In this blog our Solutions Engineering Manager Dirk van den Hengel, provides an understanding of Integrated Supply and what it can mean for you.
To start with, let's get the definitions clear: MRO (Maintenance, Repairs, Operations) parts are all the spares, consumables and other items that aren't included in the finished product but are essential to keeping production going. The 'long tail' of Bill of Material parts includes the very large number of production parts that may be individually of low value, or only used in occasional product variants. Together these can be represented by many thousands of part numbers, generating vast volumes of typically small orders from a very diverse supplier base and incurring high administrative costs. As you know!
A difficult balance
With such parts diversity it is hard for a company to develop any expertise in these items and their supply markets. Low order values mean the best prices aren't obtained. Demand can be hard to forecast so excessive 'safety stocks' are built up. Ironically, spare parts for example may have many potential users in several locations, and these stocks often can't be found when they are most needed! Meanwhile, competent staff spend too much time firefighting. So, companies often get the worst of both worlds: they are paying more than they need, in item price and overhead, but still not eliminating the risk of production stoppages.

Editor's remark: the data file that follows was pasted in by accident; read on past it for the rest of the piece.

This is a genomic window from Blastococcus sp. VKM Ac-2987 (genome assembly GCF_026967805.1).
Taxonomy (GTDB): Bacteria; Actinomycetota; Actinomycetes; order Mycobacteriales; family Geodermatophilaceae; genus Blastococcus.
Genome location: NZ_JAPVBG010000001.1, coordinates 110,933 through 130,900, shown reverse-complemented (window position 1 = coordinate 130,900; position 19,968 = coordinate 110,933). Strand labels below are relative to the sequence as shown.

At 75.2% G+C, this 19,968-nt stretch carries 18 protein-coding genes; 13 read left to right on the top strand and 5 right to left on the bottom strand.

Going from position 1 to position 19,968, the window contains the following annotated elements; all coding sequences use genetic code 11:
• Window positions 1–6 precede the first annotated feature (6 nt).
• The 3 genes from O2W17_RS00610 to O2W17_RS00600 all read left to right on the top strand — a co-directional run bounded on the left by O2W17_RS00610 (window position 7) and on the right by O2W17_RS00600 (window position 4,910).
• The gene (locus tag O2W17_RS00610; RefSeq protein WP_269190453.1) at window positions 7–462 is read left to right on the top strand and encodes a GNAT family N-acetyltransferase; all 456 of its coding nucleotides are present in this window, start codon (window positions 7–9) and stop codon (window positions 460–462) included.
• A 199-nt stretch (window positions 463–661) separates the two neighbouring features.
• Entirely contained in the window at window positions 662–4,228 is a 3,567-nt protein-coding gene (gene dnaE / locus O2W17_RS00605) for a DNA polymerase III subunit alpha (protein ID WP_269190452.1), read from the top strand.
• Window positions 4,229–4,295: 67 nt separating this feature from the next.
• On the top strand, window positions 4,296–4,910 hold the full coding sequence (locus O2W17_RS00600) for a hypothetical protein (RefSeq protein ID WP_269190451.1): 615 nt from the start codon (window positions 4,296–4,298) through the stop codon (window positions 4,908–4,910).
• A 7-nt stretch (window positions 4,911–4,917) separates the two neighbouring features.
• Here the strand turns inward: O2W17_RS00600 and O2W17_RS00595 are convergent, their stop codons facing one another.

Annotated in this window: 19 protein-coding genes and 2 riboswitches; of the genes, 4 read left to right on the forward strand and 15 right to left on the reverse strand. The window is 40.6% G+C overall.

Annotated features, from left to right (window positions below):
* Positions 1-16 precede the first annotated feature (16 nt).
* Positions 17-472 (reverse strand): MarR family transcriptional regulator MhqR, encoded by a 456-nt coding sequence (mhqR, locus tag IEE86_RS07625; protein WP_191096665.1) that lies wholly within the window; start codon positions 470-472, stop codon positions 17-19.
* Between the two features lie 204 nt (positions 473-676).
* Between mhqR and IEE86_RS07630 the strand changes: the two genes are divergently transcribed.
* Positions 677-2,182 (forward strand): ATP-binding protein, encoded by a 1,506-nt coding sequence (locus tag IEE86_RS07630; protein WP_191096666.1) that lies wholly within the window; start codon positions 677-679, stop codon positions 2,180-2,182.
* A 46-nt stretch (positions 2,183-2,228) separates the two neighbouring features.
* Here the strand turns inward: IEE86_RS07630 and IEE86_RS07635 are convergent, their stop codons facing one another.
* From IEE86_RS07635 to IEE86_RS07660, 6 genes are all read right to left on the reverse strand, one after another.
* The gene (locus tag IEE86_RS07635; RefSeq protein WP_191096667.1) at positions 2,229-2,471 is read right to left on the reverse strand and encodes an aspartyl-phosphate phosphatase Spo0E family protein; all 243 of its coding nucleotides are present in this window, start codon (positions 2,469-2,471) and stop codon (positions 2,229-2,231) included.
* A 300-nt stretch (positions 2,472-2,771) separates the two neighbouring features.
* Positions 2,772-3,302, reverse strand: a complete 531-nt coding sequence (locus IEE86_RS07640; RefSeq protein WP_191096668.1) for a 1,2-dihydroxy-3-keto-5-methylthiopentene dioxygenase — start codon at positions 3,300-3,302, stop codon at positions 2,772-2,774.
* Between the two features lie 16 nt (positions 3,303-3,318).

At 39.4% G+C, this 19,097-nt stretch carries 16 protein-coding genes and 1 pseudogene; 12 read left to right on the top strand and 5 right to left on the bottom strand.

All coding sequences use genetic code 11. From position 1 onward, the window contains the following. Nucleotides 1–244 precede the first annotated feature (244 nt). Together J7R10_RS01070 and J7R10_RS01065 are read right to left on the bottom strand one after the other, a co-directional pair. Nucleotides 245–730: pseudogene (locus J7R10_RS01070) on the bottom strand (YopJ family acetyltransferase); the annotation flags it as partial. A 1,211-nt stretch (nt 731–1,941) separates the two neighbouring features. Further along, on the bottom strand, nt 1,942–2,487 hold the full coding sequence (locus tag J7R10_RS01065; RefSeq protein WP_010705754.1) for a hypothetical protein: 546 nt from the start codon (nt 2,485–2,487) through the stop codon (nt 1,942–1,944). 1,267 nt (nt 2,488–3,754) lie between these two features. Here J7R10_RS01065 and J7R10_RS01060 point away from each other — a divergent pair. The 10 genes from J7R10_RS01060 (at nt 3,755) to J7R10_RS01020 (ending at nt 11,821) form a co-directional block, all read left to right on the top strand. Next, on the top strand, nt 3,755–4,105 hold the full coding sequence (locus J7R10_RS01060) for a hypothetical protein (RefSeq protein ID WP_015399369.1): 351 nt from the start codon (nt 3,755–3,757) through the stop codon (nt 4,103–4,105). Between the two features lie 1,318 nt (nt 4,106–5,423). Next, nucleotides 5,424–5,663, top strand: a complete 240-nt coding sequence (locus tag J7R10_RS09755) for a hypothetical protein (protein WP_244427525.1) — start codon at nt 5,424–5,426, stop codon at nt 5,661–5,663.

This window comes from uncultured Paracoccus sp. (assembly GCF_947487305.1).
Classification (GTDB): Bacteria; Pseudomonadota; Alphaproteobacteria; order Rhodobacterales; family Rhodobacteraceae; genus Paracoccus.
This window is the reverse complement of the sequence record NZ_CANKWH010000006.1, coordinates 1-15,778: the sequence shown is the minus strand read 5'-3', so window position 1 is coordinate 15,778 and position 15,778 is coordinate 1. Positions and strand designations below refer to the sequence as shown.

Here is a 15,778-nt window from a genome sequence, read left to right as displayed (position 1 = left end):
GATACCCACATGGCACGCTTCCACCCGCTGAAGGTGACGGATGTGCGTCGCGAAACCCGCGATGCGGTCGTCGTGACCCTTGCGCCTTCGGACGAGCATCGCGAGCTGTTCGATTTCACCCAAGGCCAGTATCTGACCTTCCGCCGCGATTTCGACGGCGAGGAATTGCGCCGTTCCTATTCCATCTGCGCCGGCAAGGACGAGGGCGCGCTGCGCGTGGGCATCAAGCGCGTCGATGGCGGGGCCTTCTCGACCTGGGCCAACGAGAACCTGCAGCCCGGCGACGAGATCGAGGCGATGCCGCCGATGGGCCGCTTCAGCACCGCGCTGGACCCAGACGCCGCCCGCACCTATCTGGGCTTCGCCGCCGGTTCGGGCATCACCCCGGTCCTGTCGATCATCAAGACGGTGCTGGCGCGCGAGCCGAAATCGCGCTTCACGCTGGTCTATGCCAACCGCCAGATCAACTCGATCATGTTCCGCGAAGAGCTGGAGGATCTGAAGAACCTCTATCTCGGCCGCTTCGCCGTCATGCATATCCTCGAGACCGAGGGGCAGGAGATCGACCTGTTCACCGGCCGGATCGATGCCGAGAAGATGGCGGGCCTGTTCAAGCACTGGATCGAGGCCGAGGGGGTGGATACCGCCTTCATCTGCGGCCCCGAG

Integrated Supply is an approach which brings together sourcing/procurement, logistics, and the various business processes, across all a company's users, sites and facilities into a single coherent structure with common procedures and data and a 'single point of contact' for users. By using an external Integrated Supply specialist, the benefits of this approach can be gained across all these small order categories in a way that would be very difficult for a single manufacturer to emulate.
By working with many businesses with similar requirements, the Integrated Supply provider can develop deep category and market understanding; it can create purchasing leverage with the supply base while remaining brand-independent; it can develop business techniques and technologies that really work in the circumstances of a particular industry or sector; and it can bring its wider view to support continuing improvement.
Integrated Supply may involve significant cultural change, but the payback, whether measured in terms of financial savings or risk reduction, can be both quick and impressive.
For more information about Integrated Supply, download our White Paper: 'What? Integrated Supply?'.